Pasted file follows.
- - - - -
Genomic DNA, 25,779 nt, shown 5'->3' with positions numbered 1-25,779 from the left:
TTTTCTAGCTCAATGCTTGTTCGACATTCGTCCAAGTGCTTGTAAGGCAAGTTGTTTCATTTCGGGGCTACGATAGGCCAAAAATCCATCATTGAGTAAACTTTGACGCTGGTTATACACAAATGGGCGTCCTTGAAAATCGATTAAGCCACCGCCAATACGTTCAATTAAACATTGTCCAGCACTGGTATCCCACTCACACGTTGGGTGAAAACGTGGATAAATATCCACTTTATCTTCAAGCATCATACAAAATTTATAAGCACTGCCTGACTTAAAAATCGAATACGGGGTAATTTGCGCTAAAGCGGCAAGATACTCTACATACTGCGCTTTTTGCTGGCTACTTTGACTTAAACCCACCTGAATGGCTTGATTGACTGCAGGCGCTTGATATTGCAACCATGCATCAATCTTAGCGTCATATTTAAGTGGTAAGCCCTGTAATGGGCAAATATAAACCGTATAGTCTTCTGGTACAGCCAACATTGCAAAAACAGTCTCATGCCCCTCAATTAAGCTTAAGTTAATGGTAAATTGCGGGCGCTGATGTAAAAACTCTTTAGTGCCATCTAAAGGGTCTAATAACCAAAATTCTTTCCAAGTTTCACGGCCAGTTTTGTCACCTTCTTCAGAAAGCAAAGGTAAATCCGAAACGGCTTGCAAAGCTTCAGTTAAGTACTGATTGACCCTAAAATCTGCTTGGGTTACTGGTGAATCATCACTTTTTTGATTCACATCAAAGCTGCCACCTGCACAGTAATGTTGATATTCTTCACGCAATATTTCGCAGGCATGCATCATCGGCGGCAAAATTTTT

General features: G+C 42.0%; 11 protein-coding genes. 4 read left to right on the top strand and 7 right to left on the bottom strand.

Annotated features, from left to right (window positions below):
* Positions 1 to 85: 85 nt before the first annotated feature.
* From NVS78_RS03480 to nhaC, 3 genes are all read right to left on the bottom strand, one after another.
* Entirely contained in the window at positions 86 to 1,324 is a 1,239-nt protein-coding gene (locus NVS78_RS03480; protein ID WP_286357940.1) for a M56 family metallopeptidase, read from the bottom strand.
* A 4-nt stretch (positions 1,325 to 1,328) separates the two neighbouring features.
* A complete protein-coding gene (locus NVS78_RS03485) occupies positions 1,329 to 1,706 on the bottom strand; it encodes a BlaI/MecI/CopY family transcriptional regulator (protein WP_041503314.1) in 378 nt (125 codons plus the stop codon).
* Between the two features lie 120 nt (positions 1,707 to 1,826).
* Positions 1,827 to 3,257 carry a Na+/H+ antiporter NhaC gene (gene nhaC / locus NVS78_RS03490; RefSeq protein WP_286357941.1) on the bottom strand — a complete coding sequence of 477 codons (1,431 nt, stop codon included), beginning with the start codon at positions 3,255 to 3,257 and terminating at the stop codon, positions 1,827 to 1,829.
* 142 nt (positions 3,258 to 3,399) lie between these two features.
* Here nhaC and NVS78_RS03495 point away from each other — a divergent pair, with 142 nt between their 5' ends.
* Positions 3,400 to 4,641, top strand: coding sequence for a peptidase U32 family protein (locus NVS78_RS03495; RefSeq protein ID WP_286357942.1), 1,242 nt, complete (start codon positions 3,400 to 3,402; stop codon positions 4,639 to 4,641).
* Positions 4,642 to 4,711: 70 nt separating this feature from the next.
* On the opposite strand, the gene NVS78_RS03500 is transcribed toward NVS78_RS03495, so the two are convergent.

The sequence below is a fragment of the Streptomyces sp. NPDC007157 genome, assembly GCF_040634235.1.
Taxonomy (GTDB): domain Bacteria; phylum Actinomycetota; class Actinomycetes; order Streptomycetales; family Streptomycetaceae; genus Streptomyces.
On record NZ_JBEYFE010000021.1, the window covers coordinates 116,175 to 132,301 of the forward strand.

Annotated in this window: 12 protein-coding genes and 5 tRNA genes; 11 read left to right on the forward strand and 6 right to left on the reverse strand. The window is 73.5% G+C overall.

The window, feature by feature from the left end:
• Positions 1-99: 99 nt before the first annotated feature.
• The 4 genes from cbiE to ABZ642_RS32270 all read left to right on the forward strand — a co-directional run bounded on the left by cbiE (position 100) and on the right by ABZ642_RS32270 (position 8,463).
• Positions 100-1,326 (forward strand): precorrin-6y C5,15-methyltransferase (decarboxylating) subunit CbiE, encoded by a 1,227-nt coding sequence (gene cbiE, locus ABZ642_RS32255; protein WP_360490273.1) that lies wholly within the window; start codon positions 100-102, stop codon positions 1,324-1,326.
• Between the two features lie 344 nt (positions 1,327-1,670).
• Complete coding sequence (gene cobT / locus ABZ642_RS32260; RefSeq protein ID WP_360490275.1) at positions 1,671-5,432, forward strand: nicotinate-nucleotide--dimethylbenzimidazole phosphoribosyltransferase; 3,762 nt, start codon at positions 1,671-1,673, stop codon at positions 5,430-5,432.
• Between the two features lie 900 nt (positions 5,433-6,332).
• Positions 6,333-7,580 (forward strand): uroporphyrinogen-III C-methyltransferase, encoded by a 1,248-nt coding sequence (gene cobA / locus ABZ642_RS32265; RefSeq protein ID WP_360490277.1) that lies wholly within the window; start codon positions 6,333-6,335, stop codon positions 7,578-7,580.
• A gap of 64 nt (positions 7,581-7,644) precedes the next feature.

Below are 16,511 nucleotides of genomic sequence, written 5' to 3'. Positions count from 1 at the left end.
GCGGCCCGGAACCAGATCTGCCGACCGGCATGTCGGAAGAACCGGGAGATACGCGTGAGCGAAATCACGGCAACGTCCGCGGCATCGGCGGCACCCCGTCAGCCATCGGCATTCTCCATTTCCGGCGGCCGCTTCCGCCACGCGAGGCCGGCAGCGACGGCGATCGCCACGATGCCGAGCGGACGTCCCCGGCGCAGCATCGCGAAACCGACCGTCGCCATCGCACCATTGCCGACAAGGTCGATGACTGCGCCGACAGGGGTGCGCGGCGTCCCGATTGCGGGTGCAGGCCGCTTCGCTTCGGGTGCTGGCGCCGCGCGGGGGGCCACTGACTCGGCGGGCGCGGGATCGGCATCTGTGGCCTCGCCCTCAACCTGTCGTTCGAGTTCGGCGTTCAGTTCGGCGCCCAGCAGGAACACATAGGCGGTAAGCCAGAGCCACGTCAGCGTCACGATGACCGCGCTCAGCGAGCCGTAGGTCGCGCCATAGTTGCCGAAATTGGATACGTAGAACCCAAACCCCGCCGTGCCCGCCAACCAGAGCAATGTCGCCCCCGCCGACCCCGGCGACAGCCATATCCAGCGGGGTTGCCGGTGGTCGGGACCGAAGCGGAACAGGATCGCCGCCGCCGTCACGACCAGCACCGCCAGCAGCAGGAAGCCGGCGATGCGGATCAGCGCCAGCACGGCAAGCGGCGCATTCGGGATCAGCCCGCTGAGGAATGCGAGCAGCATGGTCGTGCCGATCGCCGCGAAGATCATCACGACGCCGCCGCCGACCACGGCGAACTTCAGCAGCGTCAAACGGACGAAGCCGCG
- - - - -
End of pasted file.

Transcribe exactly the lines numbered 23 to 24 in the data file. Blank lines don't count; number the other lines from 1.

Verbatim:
• The 4 genes from cbiE to ABZ642_RS32270 all read left to right on the forward strand — a co-directional run bounded on the left by cbiE (position 100) and on the right by ABZ642_RS32270 (position 8,463).
• Positions 100-1,326 (forward strand): precorrin-6y C5,15-methyltransferase (decarboxylating) subunit CbiE, encoded by a 1,227-nt coding sequence (gene cbiE, locus ABZ642_RS32255; protein WP_360490273.1) that lies wholly within the window; start codon positions 100-102, stop codon positions 1,324-1,326.